When most people have to predict micro and macro issues this is an important question. If you cannot predict Brexit why would you think you can predict next years sales, profits, waiting times in A&E or budget deficit? Yet the way so many pundits rubbish Brexit predictions and scenario modelling suggests they have an over-inflated opinion of their own decision-making effectiveness.
In "Superforecasting the Future of Europe" Warren Hatch explains how rigorous the forecasting process is and gives real-life examples.
Which brings us back to an essential fact- arguably the best forecasting organisation in the world is Good Judgement led by Philip Tetlock.
"In 2011, the Good Judgment Project was one of five research teams selected by the US intelligence community to compete in an unprecedented government-funded forecasting tournament.Four years, five hundred questions and over one million forecasts later, GJP emerged as the undisputed victor in the tournament, outperforming in accuracy even professional intelligence analysts with access to classified data." Good Judgement website
They attribute four critical success factors to the science of forecasting.
"Good Judgment's research findings point to four main determinants of forecasting accuracy:
- talent-spotting to identify the best forecasters;
- training to reduce cognitive biases and implement the best forecasting practices;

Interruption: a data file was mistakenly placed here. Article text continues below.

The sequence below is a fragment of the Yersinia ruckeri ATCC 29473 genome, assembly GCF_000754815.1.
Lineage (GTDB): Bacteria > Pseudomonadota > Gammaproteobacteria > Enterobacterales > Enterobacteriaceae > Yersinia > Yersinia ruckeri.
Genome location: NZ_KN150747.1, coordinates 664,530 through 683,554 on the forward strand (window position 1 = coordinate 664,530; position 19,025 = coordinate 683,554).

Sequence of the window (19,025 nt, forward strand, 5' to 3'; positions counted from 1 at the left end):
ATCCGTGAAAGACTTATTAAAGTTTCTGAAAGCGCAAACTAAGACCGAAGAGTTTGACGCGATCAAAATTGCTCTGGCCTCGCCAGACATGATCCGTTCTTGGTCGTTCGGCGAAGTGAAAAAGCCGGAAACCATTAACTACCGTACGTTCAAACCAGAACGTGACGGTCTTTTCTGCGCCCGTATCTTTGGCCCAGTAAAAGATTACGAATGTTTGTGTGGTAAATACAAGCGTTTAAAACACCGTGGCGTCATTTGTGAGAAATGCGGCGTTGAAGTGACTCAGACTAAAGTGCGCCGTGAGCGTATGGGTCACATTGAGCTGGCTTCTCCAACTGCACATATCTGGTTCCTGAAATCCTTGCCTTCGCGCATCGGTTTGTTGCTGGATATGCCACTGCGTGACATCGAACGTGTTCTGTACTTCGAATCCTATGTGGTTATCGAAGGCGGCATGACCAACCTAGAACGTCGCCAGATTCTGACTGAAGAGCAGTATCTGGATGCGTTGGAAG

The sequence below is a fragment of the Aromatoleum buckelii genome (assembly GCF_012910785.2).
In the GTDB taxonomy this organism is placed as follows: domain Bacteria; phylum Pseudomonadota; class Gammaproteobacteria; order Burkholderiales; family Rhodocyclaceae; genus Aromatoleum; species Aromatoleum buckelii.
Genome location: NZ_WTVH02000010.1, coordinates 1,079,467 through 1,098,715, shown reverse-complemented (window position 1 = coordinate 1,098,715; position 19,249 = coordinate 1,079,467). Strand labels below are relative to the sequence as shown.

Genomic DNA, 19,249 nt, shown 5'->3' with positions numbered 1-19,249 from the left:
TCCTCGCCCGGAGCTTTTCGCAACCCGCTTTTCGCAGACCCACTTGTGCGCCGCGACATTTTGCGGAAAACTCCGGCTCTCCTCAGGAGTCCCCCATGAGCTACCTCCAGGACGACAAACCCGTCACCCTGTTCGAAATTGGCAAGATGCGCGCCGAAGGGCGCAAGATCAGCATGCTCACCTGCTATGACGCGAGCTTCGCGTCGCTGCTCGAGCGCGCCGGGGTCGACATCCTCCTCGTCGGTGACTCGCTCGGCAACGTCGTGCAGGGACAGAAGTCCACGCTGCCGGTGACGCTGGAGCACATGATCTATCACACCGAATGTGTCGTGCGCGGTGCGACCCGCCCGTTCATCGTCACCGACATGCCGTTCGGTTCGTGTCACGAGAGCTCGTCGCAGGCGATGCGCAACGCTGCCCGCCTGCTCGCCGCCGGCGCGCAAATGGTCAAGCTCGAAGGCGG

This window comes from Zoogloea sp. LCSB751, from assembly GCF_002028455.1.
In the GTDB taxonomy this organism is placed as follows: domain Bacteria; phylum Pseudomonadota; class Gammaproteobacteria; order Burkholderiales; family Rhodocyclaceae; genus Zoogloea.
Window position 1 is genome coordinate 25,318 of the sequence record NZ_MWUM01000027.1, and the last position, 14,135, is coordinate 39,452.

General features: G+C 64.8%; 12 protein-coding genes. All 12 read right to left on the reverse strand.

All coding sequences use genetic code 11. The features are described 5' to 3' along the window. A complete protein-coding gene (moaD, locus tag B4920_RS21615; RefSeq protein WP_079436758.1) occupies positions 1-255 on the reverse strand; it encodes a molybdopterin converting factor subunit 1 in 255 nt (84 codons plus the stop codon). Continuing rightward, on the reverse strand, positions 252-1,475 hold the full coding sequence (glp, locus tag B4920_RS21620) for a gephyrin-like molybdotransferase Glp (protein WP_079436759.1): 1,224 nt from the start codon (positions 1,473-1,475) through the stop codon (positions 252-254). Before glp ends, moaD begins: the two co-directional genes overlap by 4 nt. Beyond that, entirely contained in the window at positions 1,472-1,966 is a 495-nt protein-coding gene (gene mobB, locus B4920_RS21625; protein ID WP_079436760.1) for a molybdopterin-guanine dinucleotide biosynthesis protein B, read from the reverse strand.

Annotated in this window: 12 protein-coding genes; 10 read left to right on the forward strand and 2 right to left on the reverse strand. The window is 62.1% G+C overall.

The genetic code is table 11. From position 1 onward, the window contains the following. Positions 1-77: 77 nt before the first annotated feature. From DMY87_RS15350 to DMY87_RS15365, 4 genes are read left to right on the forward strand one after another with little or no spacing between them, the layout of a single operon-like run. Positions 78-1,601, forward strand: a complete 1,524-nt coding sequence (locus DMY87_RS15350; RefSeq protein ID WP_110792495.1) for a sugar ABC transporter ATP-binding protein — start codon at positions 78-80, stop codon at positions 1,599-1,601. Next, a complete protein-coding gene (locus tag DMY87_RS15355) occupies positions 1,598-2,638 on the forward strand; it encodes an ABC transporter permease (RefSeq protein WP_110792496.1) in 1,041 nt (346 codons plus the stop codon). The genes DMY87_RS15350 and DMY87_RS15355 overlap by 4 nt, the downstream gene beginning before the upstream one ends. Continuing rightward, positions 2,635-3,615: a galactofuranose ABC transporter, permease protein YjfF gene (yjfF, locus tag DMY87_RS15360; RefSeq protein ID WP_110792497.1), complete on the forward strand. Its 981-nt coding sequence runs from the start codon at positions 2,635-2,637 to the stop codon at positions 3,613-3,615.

- placing forecasters in teams to deliver the benefits of collaboration and cognitive diversity; and
- aggregating forecasts in a way that 'extremizes' the wisdom of the crowd towards a higher degree of confidence and gives more weight to forecasters who have a proven track record and update frequently."
Otherwise a chimpanzee throwing a dart at multiple choice questions will get better results. That's not fanciful as shown by Hans Roslin in the book Factfulness. Even Bill Gates was shocked at how wrong he was in an area which he works in- eliminating illness, disease and poverty.
Test yourself with real questions you should know the answers to at Factfulness and why chimpanzees make better decisions than humans.
Which again makes the point that we all must be more proficient at forecasting, analytics, data and not relying on pundits and even experts when they pontificate outside their narrow domains of knowledge and skill.
What he found was that pundits’ calibration, on average, was no better than random guessing – or, as Tetlock described it, “than a dart-throwing chimpanzee”. But some were significantly better. What predicted who was better was not whether they were conservative or liberal, or even, particularly, their expertise in the field, but how they approached the problem. People who assumed the world was simple and had simple solutions did badly; people who thought it was complex, who realised they could be wrong, and who learnt from mistakes did better. It also helped if you were good with numbers, and good at spotting patterns, as in IQ tests.